Review

Review

Game Review: 'F.E.A.R. 3'

The F.E.A.R. series has always been a strange one, with developer Monolith mixing military-style tactical shooting with J-horror jump scares in a combo that works together like peanut butter and jelly.  Unfortunately, Monolith is off making Gotham City Impostors, so the development duties for the three-quel F.E.A.R. 3 have been handed off to Day 1 Studios, developers of…not a helluva lot.  Despite being a fairly inexperienced developer, Day 1 managed to get horror vets like Steve Niles (30 Days of Night) and John Carpenter (if you don't know what's he's done, get the hell out of here) putting pen to page for the game's fable of a fractured family.

Unfortunately, the influence of the two maestros is barely noticeable in the script for F.E.A.R. 3's lean story campaign.  The Point Man, the protagonist from the first game, is back in this installment with his brother Paxton Fettel (also from the first game) in tow.  Despite having his brains blown out by the Point Man in the first F.E.A.R., Fettel looks little worse for the wear, alternately harassing and helping his brother as a purring wraith as the two trek back to the town of Fairpoint to reunite with their mother Alma.  Solo players can expect only a few brief hours out of the single-player campaign, which is a fairly sore sticking point for a series that used to pride itself on solo scares.

However, after a little coaxing I got my girlfriend to join me in some split screen cooperative play, and F.E.A.R. 3 really came to life.  One player takes the role of the Point Man, and the second takes on the psychic role of Paxton Fettel.  Fettel plays very differently from his brother, using his psychic abilities to hoist enemies in the air, possess them (and their abilities), and possibly explode them from the inside out.  The two work quite well in tandem, with each character's abilities complementing the other.  There's also a slightly competitive aspect, with each player scoring points for certain actions, vying for the coveted title of "Favorite Son."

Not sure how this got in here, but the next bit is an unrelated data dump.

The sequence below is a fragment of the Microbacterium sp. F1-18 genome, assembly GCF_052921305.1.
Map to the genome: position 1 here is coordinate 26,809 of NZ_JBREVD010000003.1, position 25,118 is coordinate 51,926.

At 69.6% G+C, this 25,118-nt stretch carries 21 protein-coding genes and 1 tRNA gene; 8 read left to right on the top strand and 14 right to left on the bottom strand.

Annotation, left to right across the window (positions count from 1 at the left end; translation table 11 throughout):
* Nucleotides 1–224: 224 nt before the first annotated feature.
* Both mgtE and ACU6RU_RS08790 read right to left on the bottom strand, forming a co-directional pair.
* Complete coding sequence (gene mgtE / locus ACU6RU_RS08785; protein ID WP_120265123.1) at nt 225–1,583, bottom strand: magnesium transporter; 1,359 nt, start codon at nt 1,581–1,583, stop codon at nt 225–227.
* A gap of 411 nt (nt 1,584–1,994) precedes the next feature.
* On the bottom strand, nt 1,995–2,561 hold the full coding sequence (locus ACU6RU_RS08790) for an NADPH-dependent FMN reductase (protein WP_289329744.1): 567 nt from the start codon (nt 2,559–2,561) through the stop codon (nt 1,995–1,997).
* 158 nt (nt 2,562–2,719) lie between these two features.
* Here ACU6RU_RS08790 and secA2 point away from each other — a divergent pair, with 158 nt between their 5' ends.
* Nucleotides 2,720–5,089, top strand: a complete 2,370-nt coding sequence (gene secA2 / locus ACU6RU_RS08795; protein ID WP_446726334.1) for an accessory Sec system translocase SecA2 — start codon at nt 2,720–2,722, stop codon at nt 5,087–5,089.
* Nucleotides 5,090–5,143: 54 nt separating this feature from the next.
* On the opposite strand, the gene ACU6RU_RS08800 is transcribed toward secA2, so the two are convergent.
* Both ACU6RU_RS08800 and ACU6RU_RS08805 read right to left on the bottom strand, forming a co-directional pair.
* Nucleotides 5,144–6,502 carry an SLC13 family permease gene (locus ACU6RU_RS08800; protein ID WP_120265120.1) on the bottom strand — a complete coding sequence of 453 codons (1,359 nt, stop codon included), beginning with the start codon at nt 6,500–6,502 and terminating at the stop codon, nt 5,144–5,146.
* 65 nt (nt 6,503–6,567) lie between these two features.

There's a lot more multiplayer mayhem available as well, including the bluntly named "Fucking Run!" which sends a squad of players against waves of enemies, all while outrunning a consuming wave of darkness that envelops all in its path.  Another, "Soul Survivor," plays out like the most vicious game of tag ever.  Day 1 even went as far as to create their own carbon-copy version of Call of Duty's "Zombies" mode, called "Contractions."

When viewed as a multiplayer title, F.E.A.R. 3 is an absolute blast, offering a substantial variety of online modes for competitive junkies.  However, when viewed as a follow up to the original titles, it fails.  Even with the involvement of Niles and Carpenter, the scares are simply not there.  It's a single-player disappointment, plain and simple.

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